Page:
-Miriam E. Tucker (@MiriamETucker on Twitter)

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A Pox on Both Your Houses: Should the United States Destroy Its Stockpile of Smallpox Virus?

 The situation: A potential standoff between Russia and the U.S., both of whom have stashed smallpox virus to develop emergency countermeasures in the event of biological warfare.

courtesy of flickr user hukuzatuna

In advance of the World Health Assembly this May, a commentary in a journal called Biosecurity and Bioterrorism (published online ahead of print on January 10, 2011) calls on the United States to get rid of most or all of its stock of smallpox virus.

The author, Jonathan B. Tucker, Ph.D., is a “professor of science and technology for peace and security” at Darmstadt University of Technology in Germany. That’s a title you don’t hear very often.

But Dr. Tucker writes that many public health experts and scientists, especially those in developing countries, would like to destroy any virus stashes, citing the overexaggerated risk of biological warfare and the existence of antiviral drugs that are in development but could be used in a public health emergency under an Emergency Use Authorization (EUA).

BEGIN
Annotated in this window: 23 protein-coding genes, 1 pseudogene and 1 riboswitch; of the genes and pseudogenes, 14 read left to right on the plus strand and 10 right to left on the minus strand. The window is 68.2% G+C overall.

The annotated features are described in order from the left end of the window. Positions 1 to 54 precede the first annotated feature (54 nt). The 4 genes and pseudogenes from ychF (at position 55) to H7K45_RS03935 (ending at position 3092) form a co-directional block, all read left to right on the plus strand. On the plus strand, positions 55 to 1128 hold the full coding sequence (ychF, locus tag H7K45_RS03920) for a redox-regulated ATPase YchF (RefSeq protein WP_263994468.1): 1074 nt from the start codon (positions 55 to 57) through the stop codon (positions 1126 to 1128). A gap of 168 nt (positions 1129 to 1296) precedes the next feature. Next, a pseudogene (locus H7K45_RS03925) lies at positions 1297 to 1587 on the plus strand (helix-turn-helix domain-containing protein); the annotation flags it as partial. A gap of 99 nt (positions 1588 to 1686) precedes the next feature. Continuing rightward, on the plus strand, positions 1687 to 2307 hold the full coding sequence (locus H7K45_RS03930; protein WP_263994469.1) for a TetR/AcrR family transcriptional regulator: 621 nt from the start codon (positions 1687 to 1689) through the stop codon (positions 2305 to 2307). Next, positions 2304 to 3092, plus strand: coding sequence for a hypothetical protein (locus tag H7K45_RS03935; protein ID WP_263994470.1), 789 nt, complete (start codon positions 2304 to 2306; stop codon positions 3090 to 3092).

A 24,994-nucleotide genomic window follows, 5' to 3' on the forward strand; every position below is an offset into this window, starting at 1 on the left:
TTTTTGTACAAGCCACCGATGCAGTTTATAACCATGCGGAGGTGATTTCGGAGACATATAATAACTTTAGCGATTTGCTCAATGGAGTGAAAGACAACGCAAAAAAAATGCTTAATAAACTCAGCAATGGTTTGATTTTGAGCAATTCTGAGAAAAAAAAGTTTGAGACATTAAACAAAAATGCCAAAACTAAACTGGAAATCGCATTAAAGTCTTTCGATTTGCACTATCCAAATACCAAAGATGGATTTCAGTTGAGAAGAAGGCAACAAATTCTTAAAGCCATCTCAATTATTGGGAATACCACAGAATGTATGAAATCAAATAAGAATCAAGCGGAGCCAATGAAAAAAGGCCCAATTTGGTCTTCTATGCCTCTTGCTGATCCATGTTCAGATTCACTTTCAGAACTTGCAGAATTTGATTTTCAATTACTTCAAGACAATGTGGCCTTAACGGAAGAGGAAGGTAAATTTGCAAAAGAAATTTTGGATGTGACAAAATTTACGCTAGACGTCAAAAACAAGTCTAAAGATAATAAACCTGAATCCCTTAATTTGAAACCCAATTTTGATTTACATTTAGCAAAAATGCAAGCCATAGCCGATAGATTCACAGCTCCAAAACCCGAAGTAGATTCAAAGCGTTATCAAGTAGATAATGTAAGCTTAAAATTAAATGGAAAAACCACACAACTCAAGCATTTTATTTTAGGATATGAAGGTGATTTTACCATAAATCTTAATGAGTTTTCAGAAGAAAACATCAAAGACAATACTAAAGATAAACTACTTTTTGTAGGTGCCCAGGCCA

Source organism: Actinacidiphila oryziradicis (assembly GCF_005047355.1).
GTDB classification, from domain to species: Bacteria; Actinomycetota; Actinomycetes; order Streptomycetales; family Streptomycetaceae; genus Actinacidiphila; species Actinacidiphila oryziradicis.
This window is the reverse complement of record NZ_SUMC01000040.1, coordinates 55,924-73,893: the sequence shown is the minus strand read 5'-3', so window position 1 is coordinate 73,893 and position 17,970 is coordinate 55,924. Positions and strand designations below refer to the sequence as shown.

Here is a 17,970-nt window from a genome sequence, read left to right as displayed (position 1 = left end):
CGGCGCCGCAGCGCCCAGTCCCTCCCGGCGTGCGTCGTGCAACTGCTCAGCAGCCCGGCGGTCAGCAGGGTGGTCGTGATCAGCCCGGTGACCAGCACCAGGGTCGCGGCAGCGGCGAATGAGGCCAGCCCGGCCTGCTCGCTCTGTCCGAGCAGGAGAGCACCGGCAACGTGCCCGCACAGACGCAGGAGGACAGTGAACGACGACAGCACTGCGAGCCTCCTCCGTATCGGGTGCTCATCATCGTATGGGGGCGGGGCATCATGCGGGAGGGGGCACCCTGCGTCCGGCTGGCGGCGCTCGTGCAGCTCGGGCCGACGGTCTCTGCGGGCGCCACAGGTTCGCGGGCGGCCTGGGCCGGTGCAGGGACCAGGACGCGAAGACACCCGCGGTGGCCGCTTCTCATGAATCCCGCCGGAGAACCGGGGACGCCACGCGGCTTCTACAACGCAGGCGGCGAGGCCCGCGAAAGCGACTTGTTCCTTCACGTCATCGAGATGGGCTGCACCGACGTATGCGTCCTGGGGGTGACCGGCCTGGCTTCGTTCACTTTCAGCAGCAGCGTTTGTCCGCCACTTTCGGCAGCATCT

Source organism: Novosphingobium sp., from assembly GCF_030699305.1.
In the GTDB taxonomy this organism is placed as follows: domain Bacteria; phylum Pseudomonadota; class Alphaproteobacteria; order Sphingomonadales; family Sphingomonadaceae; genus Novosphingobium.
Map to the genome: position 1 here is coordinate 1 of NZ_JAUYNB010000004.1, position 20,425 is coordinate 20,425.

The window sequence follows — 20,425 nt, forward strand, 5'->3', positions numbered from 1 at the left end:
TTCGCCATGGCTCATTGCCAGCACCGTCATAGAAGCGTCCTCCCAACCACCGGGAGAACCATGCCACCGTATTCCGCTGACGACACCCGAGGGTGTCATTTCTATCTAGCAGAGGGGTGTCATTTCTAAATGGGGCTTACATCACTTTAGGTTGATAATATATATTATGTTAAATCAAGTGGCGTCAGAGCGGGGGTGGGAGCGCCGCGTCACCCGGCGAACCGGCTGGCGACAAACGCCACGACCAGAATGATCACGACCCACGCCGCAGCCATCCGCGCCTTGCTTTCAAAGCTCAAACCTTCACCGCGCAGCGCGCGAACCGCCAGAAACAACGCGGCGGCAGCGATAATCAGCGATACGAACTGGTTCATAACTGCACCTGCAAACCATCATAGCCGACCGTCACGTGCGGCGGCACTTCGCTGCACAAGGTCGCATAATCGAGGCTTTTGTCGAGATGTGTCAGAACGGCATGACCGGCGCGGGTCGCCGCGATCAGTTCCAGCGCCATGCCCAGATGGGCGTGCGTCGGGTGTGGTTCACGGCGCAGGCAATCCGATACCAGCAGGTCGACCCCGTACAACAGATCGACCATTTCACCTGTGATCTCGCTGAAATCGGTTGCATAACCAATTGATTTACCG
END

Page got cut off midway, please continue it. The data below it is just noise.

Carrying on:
Failing an agreement between the U.S. and Russia to clean house and get rid of their smallpox viruses, Dr. Tucker offers some suggestions for compromise, including an agreement by the U.S. and Russia to share their smallpox research with World Health Organization (WHO) member countries and develop a stash of antiviral drugs to be controlled by the WHO for distribution to victims of a smallpox outbreak anywhere in the world. Both countries would then increase their contribution of smallpox vaccines to this WHO reserve.

What do you think? Should we keep some smallpox virus in reserve, or get rid of it?

–Heidi Splete (on twitter @hsplete)

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H1N1 Flu Virus Goes “Post-Pandemic”

The pandemic caused by the 2009 H1N1 influenza virus is now post-pandemic, according to a statement issued today by WHO Director-General Dr. Margaret Chan.

We should consider ourselves lucky that the 2009 H1N1 virus remained relatively mild, despite its hostile takeover of other circulating flu viruses last fall. Now, according to data from the WHO, many countries where seasonal flu is occuring are reporting a mix of viruses. So, it sounds like the 2009 H1N1 is settling down to play happily in the mix with other circulating flu viruses, learning how to take turns with the likes of H1N3 and influenza B, which join 2009 H1N1 in the 2010-2011 seasonal flu vaccine. But hold on to your hand sanitizer—“Pandemics, like the viruses that cause them, are unpredictable,” Dr. Chan said in her statement. And she’s right: Think back to every horror movie you have ever seen, or any book where it seems like the villain must be dead.